Thursday, January 30, 2014

Fourth Quarter GDP

The government released its first estimate of GDP for the fourth quarter of 2013 this morning, showing 3.2% growth for the quarter and 2.7% compared to the fourth quarter of 2012.  The details were generally good, but some don't look sustainable.  Good news included consumer spending rising by 3.3%, it's fastest rate since the end of 2010.  On the flip side, residential investment fell at nearly a 10% rate, it's first decline since the summer of 2010.  Though residential construction may not grow as quickly in the coming year (compared to the double-digit growth seen in recent years, this was probably an aberration due to weather).  Business investment grew by just under 4%, somewhat slower than the middle of the year due to a decline in business construction).  The private domestic economy (consumers and businesses) grew by 2.4% in the fourth quarter compared to 2.25% in the third and 2.2% in the second (i.e., growth has been relatively stable, but increasing slightly).

Exports added 1.5% to economic growth, the second strongest contribution since the end of the recession. Given the state of the global economy, this is unlikely to be repeated (exports may do fine, but are unlikely to grow as rapidly as at the end of 2013).  Federal government purchases fell by 12.6% due to both cuts in defense spending as well as nondefense spending (as a result of the government shutdown). Given the recent passage of the budget covering the next couple of years, this is unlikely to be repeated.  After adding about 1.7% to economic growth in the third quarter, inventories added 0.4% to growth in the fourth quarter. Though inventories have added to economic growth throughout 2013, that's unlikely to be repeated in 2014.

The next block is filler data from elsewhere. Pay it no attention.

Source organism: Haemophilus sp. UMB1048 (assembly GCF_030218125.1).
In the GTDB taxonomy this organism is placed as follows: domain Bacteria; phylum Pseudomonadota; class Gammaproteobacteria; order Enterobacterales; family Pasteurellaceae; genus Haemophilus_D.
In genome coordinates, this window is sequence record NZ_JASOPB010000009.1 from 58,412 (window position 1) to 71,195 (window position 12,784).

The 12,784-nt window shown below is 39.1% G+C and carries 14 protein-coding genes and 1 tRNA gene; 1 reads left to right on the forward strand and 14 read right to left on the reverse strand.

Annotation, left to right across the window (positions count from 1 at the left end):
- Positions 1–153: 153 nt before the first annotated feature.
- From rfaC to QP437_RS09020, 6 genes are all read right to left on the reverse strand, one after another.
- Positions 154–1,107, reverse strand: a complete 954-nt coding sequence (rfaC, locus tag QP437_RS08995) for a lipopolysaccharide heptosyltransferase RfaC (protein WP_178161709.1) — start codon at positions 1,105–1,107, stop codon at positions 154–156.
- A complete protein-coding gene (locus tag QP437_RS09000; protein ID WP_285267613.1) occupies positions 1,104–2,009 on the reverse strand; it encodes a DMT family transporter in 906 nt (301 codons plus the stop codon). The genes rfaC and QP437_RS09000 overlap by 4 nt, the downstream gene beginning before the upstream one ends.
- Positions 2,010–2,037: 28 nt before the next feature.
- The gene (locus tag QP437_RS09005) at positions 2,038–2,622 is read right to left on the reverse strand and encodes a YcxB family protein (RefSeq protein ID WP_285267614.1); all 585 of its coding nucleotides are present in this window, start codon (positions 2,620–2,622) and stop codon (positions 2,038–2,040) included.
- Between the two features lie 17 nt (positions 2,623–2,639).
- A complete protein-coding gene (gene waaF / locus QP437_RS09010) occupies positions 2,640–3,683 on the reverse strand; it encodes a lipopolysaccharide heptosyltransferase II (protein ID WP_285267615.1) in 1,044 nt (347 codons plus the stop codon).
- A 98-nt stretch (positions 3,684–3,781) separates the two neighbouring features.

What does this report tell us about the economy?  First, you'll note that the analysis keeps using the phrase. "this is unlikely to be repeated."  Exports and inventories are unlikely to add as much to economic growth in 2014 while residential investment and government purchases are unlikely to subtract as much from growth as they did at the end of 2013.  So what's the likely direction of economic growth?  Though some consumers still face headwinds (student loan debt, modest growth in incomes, ...), it appears that much of the deleveraging as a result of the financial crisis is over.  As such, consumer spending will pick up compared to recent years.  Combine this with moderate growth in business investment and you get economic growth approaching 3% in 2014.  If the US does grow by 3%, it'll be the fastest pace of economic growth since 2005.